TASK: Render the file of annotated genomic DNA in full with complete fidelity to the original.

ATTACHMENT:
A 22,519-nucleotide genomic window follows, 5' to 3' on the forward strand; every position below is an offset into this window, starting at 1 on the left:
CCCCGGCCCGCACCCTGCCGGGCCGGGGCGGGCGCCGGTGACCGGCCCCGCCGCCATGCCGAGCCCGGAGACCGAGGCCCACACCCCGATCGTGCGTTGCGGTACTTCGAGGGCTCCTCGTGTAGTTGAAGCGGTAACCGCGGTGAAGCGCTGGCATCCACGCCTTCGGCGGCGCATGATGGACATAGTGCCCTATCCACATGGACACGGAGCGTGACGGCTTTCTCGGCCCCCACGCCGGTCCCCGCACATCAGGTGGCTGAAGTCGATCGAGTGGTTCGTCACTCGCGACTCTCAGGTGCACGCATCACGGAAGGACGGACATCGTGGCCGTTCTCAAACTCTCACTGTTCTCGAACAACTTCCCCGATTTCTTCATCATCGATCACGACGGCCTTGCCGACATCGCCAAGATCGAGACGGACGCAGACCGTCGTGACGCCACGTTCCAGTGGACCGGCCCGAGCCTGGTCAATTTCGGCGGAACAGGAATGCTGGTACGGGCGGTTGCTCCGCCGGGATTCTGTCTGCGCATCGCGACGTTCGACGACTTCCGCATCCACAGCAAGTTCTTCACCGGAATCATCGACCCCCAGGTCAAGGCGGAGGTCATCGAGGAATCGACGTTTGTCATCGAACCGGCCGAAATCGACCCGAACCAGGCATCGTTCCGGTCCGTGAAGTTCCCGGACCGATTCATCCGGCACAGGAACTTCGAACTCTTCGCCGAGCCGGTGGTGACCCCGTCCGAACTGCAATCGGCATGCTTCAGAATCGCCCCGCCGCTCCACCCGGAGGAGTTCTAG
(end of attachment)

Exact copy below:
A 22,519-nucleotide genomic window follows, 5' to 3' on the forward strand; every position below is an offset into this window, starting at 1 on the left:
CCCCGGCCCGCACCCTGCCGGGCCGGGGCGGGCGCCGGTGACCGGCCCCGCCGCCATGCCGAGCCCGGAGACCGAGGCCCACACCCCGATCGTGCGTTGCGGTACTTCGAGGGCTCCTCGTGTAGTTGAAGCGGTAACCGCGGTGAAGCGCTGGCATCCACGCCTTCGGCGGCGCATGATGGACATAGTGCCCTATCCACATGGACACGGAGCGTGACGGCTTTCTCGGCCCCCACGCCGGTCCCCGCACATCAGGTGGCTGAAGTCGATCGAGTGGTTCGTCACTCGCGACTCTCAGGTGCACGCATCACGGAAGGACGGACATCGTGGCCGTTCTCAAACTCTCACTGTTCTCGAACAACTTCCCCGATTTCTTCATCATCGATCACGACGGCCTTGCCGACATCGCCAAGATCGAGACGGACGCAGACCGTCGTGACGCCACGTTCCAGTGGACCGGCCCGAGCCTGGTCAATTTCGGCGGAACAGGAATGCTGGTACGGGCGGTTGCTCCGCCGGGATTCTGTCTGCGCATCGCGACGTTCGACGACTTCCGCATCCACAGCAAGTTCTTCACCGGAATCATCGACCCCCAGGTCAAGGCGGAGGTCATCGAGGAATCGACGTTTGTCATCGAACCGGCCGAAATCGACCCGAACCAGGCATCGTTCCGGTCCGTGAAGTTCCCGGACCGATTCATCCGGCACAGGAACTTCGAACTCTTCGCCGAGCCGGTGGTGACCCCGTCCGAACTGCAATCGGCATGCTTCAGAATCGCCCCGCCGCTCCACCCGGAGGAGTTCTAG